Renters vs. owners: misconceptions

In our last home, after a rare Southern snowstorm, our teenager and his friends constructed a five-foot snow penis in in the front yard. Late that afternoon, a pair of neighbors knocked on the door, complained loudly and angrily, and then kicked over the snow penis and stomped on it. I would have been happy to take care of the situation myself if they’d asked nicely (it admittedly was inappropriate), but these guys were belligerent and nasty. When we asked them to please leave our yard, one of them asserted that we couldn’t tell him to leave because “you’re just renters.”

This is a great example of the widespread misconceptions about renters held in some communities – primarily those where the majority of homes are owned rather than rented. Here is another one I’ve heard:

When was the last time you ever heard of a bunch of renters making the neighborhood better? Renters seldom (never) add value to a property and rarely (never) maintain the property as well as an owner.

Here’s the problem with sweeping generalizations like these: They are often untrue, and do more to perpetuate negative stereotypes than to improve anything. Renters do indeed have the legal right to ask an uninvited visitor to leave the property, and they do often care for the homes they live in at least as well as owners do — if not better. Our family has improved the majority of the rental homes we’ve lived in. We professionally repainted almost every room in our last rental house, replaced 1,000 square feet of flooring in a previous one, and we have fenced in the back yard (at our own expense) in three rental homes so far.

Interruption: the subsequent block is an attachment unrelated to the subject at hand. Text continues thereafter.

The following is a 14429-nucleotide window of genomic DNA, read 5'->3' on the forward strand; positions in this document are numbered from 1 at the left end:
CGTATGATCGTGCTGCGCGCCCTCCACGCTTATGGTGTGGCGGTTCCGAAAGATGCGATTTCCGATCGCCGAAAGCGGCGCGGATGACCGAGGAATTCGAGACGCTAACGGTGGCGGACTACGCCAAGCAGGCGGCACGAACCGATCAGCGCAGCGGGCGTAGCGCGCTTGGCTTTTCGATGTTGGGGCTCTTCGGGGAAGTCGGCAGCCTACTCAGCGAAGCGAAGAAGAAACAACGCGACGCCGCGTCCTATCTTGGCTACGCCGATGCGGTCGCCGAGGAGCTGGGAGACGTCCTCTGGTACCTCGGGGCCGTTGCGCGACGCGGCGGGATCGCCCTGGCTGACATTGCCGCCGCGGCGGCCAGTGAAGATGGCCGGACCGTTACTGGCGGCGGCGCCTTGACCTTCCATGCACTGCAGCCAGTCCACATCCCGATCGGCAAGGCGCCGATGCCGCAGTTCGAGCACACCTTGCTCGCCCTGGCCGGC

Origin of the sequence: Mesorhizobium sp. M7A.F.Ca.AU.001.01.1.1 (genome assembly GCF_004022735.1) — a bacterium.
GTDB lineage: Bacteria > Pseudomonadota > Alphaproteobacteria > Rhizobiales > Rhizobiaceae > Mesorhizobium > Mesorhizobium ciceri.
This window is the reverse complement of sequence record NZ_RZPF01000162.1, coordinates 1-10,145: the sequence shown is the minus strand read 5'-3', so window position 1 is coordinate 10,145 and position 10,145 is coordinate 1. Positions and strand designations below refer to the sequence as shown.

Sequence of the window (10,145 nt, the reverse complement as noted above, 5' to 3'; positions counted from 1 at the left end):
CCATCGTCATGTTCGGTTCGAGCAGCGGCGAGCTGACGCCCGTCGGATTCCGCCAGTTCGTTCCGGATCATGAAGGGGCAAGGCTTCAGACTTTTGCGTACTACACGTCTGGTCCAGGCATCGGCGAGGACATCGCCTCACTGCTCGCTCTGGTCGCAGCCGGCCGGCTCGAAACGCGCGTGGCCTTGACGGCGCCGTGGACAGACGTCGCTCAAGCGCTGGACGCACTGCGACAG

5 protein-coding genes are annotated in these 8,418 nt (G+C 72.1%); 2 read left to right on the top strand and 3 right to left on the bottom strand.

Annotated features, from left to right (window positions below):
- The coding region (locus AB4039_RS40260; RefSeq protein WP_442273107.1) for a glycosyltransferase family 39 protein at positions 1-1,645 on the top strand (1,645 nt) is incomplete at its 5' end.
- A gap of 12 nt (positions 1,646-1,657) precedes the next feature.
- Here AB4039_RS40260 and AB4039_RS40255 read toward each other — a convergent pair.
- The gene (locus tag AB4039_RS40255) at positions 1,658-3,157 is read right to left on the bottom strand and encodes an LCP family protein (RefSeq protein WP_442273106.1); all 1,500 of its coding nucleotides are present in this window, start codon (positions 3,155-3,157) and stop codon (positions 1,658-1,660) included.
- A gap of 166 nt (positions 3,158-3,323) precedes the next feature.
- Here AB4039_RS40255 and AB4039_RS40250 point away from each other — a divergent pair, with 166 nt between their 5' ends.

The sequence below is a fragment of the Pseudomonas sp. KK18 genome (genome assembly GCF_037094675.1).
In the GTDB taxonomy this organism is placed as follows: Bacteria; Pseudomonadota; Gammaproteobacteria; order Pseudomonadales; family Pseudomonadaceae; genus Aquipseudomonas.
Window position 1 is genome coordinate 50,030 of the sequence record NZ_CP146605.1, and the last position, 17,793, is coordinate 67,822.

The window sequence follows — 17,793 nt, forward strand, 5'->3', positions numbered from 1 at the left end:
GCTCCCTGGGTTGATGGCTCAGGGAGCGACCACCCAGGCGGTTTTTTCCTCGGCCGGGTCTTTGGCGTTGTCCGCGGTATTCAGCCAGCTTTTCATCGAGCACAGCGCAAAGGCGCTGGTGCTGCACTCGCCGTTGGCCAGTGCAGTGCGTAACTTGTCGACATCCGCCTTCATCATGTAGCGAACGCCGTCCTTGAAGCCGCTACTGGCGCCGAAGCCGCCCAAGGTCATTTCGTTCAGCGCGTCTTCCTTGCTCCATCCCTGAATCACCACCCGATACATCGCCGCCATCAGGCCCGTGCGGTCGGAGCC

I’ve been asked how I explained making all those renovations to the landlords. You don’t explain it afterwards, you ask permission ahead of time, or negotiate it up front before signing the lease. In the best circumstances, renting is a partnership between renter and owner, and we’ve been pretty lucky so far. I think part of my attitude comes from being a former homeowner — when something needs to be done, you just do it. When it’s someone else’s house, you talk about it with them first and work out something that benefits both sides. Yes, we’ve lost money improving property that isn’t ours, but if nothing else, paying things forward is always good house karma.

In Atlanta, the number of renters is increasing rapidly, and due to the recession, many of the new renters are like us — displaced homeowners. These are mature, responsible adults who often treat their rental homes as their own. It should be common knowledge that renters don’t necessarily neglect their temporary homes, and conversely, owners don’t always always care for their properties well. I can only hope that there are fewer misconceptions in other cities (such as New York) that traditionally have a large majority of renters. Stereotypes will always exist, but this one needs to die. Don’t hate the renters, folks. Homeowners build naughty snowmen too.


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